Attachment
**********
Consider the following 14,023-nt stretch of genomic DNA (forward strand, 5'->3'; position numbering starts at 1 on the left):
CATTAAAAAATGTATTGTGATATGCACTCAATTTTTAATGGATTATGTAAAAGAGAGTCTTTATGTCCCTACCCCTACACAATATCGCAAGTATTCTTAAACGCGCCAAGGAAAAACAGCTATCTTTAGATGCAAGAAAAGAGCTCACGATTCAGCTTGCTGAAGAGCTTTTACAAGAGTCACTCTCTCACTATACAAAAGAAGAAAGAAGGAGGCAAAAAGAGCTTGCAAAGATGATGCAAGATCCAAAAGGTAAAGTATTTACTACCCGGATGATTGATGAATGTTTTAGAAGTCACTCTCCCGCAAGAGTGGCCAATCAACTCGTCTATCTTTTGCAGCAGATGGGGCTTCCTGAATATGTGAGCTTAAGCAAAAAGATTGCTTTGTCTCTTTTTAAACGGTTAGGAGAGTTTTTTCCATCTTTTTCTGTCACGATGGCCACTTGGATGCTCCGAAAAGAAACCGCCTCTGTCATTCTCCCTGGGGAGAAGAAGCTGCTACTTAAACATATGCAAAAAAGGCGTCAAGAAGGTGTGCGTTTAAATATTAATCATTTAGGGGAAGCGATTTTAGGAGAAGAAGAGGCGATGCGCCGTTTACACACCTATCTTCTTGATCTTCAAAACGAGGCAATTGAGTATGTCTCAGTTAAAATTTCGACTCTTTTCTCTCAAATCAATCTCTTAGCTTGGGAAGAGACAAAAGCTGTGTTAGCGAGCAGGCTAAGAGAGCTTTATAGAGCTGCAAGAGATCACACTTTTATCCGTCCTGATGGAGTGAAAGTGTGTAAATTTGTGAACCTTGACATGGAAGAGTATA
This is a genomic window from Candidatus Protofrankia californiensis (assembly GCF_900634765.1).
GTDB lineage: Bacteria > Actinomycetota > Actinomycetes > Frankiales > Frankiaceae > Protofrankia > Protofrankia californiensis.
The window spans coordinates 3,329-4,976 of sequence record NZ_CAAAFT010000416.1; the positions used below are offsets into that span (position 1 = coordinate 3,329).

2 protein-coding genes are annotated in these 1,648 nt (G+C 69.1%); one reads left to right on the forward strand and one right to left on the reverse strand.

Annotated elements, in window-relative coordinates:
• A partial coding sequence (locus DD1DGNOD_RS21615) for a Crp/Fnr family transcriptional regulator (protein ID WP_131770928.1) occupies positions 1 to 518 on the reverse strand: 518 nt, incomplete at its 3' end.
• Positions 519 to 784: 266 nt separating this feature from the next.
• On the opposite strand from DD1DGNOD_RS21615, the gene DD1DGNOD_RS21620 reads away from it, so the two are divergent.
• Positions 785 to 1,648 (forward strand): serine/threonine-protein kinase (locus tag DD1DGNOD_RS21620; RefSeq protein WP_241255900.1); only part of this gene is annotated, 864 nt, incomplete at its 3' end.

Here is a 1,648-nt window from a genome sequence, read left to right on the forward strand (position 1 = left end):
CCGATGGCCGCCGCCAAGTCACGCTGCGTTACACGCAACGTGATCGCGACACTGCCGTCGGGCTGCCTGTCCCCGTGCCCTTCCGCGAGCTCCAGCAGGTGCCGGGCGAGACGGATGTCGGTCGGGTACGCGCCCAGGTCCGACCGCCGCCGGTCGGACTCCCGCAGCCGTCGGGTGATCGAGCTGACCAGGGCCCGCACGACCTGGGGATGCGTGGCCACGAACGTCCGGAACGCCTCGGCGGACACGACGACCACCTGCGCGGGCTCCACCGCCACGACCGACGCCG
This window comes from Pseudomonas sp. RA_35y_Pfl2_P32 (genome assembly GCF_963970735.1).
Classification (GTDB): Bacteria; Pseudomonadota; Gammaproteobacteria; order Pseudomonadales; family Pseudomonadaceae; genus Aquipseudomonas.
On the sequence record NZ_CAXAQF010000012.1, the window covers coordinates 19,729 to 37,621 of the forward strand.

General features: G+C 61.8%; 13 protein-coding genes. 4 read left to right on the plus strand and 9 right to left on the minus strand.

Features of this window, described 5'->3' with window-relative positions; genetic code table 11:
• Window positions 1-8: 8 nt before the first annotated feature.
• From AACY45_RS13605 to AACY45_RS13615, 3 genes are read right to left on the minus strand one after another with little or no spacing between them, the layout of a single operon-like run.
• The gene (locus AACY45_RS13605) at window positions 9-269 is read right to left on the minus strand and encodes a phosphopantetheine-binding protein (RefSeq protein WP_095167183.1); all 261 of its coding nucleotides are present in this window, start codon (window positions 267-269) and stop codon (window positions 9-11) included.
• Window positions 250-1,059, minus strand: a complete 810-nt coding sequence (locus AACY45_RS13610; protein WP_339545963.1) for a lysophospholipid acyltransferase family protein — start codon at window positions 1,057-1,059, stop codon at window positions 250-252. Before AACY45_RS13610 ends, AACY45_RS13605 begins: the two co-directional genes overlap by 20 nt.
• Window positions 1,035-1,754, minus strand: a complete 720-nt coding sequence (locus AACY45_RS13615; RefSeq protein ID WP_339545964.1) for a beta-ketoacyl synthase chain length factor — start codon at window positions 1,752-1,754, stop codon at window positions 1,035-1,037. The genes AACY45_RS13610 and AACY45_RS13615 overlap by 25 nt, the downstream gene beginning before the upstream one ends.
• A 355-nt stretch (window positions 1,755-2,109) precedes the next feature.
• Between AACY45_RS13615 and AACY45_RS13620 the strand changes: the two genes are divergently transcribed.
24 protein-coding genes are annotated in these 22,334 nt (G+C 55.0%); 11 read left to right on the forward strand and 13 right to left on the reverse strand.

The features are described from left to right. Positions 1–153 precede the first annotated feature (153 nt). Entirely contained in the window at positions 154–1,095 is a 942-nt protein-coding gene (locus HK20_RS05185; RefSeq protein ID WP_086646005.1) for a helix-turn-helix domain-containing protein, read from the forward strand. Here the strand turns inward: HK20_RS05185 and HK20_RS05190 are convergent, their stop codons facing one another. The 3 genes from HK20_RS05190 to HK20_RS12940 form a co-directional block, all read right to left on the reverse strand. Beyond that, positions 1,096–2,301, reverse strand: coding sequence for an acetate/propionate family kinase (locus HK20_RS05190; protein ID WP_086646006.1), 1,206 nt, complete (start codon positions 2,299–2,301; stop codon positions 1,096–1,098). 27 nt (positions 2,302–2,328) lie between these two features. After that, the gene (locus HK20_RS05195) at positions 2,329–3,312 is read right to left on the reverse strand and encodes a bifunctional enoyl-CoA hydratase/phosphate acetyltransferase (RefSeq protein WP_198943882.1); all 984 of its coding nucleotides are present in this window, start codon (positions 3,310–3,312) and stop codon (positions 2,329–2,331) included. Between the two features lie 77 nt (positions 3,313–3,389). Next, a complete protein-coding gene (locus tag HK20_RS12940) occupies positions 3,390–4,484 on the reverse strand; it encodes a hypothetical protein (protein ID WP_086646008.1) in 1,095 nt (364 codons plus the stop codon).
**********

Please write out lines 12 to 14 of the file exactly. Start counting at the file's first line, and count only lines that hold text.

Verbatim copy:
Here is a 1,648-nt window from a genome sequence, read left to right on the forward strand (position 1 = left end):
CCGATGGCCGCCGCCAAGTCACGCTGCGTTACACGCAACGTGATCGCGACACTGCCGTCGGGCTGCCTGTCCCCGTGCCCTTCCGCGAGCTCCAGCAGGTGCCGGGCGAGACGGATGTCGGTCGGGTACGCGCCCAGGTCCGACCGCCGCCGGTCGGACTCCCGCAGCCGTCGGGTGATCGAGCTGACCAGGGCCCGCACGACCTGGGGATGCGTGGCCACGAACGTCCGGAACGCCTCGGCGGACACGACGACCACCTGCGCGGGCTCCACCGCCACGACCGACGCCG
This window comes from Pseudomonas sp. RA_35y_Pfl2_P32 (genome assembly GCF_963970735.1).